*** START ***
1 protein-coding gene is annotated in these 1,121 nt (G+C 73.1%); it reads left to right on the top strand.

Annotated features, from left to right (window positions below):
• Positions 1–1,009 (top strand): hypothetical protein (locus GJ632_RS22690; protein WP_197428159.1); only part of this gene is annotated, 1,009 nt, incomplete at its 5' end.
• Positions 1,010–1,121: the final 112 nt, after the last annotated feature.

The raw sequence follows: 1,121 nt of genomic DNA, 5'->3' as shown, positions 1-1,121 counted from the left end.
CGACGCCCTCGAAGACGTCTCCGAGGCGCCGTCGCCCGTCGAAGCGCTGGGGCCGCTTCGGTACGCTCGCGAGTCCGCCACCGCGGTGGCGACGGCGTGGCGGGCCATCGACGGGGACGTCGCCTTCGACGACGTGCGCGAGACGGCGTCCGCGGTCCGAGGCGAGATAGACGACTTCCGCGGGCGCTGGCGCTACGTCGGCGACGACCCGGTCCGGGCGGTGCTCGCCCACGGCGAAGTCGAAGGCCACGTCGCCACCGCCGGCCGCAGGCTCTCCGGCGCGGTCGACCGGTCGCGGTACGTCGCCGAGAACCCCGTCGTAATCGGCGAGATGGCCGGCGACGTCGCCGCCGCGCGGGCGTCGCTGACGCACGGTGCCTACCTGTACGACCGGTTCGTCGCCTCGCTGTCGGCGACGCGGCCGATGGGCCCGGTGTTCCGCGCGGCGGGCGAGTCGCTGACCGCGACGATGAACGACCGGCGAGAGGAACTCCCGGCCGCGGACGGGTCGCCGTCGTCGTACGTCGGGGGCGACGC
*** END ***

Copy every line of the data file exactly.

1 protein-coding gene is annotated in these 1,121 nt (G+C 73.1%); it reads left to right on the top strand.

Annotated features, from left to right (window positions below):
• Positions 1–1,009 (top strand): hypothetical protein (locus GJ632_RS22690; protein WP_197428159.1); only part of this gene is annotated, 1,009 nt, incomplete at its 5' end.
• Positions 1,010–1,121: the final 112 nt, after the last annotated feature.

The raw sequence follows: 1,121 nt of genomic DNA, 5'->3' as shown, positions 1-1,121 counted from the left end.
CGACGCCCTCGAAGACGTCTCCGAGGCGCCGTCGCCCGTCGAAGCGCTGGGGCCGCTTCGGTACGCTCGCGAGTCCGCCACCGCGGTGGCGACGGCGTGGCGGGCCATCGACGGGGACGTCGCCTTCGACGACGTGCGCGAGACGGCGTCCGCGGTCCGAGGCGAGATAGACGACTTCCGCGGGCGCTGGCGCTACGTCGGCGACGACCCGGTCCGGGCGGTGCTCGCCCACGGCGAAGTCGAAGGCCACGTCGCCACCGCCGGCCGCAGGCTCTCCGGCGCGGTCGACCGGTCGCGGTACGTCGCCGAGAACCCCGTCGTAATCGGCGAGATGGCCGGCGACGTCGCCGCCGCGCGGGCGTCGCTGACGCACGGTGCCTACCTGTACGACCGGTTCGTCGCCTCGCTGTCGGCGACGCGGCCGATGGGCCCGGTGTTCCGCGCGGCGGGCGAGTCGCTGACCGCGACGATGAACGACCGGCGAGAGGAACTCCCGGCCGCGGACGGGTCGCCGTCGTCGTACGTCGGGGGCGACGC